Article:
How Novice Investors Should Read Earnings Reports

You don’t need to be a Wall Street expert to get useful information directly from a company’s quarterly release.

Motley Fool Staff
Motley Fool Staff
Jul 2, 2019 at 9:04AM
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It would be hard to find a podcast-hosting duo more fully invested in answering your financial questions than Alison Southwick and Robert Brokamp -- they even put "Answers" in their show's name! This week they're at it again, combing through the Motley Fool Answers mailbag in search of conundrums to address for their listeners. But because three heads are better than two, for this episode, they have recruited senior analyst -- and frequent podcast guest -- Ron Gross to help out.

In this segment, they give a student some advice about how an investing beginner can, and should, make sense of the number salad that is a quarterly earnings report.

To catch full episodes of all The Motley Fool's free podcasts, check out our podcast center. A full transcript follows the video.

This video was recorded on June 25, 2019.

Alison Southwick: The next question comes from Montash. "I'm a student who's just beginning to get into the world of investing. I always hear that you should read earnings reports for the companies you invest in. What can I do to make sense of the numbers? I have no idea if the numbers are good or bad. Should I just be reading more other financially literate people's analyses?"

Ron Gross: This we did discuss a little bit...

Southwick: I did, yes.

Gross: ...but we can revisit it. This is good. I think it's always good to read what a company says focusing on the words first. Let's leave the numbers aside. That has to do with what a company does, and how it makes money; but, each quarter how's it doing. The CEO will make comments. There'll often be a conference call where analysts can ask questions. So it's really nice to just hear what the company has to say.

Then you can look at the numbers and focus on the trends. You don't have to be an expert about what a good gross margin is, or a good operating margin is, or how to calculate free cash flow. Look at the trends. Is the company increasing their revenue each year? Are they increasing their profits each year? Does it [continuously go up and down]? Are those things maybe deteriorating and going down? Looking at trends can tell you a lot and used in conjunction with what the CEO is telling you about their business should be really enough, I think, for the average investor.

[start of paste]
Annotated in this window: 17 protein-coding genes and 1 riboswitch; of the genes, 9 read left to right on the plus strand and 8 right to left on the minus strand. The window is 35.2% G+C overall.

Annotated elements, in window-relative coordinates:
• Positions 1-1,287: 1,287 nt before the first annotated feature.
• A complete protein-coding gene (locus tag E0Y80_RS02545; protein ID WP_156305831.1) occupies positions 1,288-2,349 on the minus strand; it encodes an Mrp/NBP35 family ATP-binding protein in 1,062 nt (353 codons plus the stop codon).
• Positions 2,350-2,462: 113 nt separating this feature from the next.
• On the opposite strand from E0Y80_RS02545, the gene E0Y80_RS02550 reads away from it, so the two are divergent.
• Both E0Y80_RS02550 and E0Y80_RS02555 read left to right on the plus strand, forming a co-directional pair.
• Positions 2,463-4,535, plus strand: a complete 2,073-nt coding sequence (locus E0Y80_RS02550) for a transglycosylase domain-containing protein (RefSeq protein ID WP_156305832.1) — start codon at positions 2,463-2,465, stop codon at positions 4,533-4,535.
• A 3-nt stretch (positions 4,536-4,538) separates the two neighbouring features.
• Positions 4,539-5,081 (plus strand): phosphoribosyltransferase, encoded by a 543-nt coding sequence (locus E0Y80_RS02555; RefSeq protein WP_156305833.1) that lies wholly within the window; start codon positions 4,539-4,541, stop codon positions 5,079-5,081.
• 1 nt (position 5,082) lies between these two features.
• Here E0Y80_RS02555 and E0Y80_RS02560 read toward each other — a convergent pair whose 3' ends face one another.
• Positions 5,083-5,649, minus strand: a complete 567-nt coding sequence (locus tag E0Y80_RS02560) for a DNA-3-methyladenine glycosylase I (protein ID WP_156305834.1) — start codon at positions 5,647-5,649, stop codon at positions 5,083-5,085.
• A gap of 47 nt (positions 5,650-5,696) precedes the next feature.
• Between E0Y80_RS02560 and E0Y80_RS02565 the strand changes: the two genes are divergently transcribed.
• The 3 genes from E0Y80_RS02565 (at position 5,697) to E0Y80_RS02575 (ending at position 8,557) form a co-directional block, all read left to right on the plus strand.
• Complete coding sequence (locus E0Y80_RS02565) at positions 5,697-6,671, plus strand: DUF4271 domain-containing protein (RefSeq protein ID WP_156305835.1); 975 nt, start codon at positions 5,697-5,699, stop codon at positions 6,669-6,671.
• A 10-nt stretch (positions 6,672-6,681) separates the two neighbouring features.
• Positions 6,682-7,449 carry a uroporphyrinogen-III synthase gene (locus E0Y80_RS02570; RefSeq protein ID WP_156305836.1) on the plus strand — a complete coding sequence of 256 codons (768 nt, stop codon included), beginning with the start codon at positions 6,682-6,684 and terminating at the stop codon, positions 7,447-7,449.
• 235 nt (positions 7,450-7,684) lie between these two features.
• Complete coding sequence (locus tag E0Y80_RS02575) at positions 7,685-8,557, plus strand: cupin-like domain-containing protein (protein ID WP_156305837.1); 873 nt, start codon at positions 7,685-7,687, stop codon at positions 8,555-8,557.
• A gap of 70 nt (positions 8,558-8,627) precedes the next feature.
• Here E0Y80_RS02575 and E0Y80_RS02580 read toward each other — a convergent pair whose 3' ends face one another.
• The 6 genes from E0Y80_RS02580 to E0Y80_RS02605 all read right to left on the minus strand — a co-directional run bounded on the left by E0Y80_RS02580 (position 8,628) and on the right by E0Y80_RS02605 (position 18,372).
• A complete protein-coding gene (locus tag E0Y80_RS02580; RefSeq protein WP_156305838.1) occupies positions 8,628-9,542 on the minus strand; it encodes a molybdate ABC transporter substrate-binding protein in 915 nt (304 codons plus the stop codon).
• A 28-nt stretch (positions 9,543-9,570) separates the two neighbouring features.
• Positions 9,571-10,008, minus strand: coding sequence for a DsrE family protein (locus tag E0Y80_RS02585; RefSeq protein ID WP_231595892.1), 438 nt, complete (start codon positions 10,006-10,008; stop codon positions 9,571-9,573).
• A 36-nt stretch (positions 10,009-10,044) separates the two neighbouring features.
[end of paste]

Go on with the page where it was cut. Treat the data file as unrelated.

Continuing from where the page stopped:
Southwick: Do you listen much to the earnings calls?

Gross: I read them more than I listen to them.

Southwick: I'm wondering how often you can just tell from a CEO's tenor how excited he or she is about the future of the company? If they're like, "Ohhh!"

Gross: You have to be careful, because some CEOs are sales-y, and you don't really like that. I don't like when CEO's talk about their stock price a lot. I want them to talk about the business and let the stock worry about itself. But you can gauge if someone's really upbeat about the business, but if it doesn't jive with the way the numbers look then it seems a little fishy, so you want the two things to go hand in hand.

Southwick: What about reading other people's analyses?

Gross: Always good if you can get your hands on other people's analyses. It's sometimes quite difficult to maybe get your hands on a Goldman Sachs report or a Morgan Stanley report; but we are here, as Fools, for our members and that's what we do all day long, is read these reports and offer our opinions. Definitely this is one place you can trust. And Google is there for you, too. You can always google a company and you'll get an article here or there from a financial expert or perhaps an analyst. All that information is useful, too.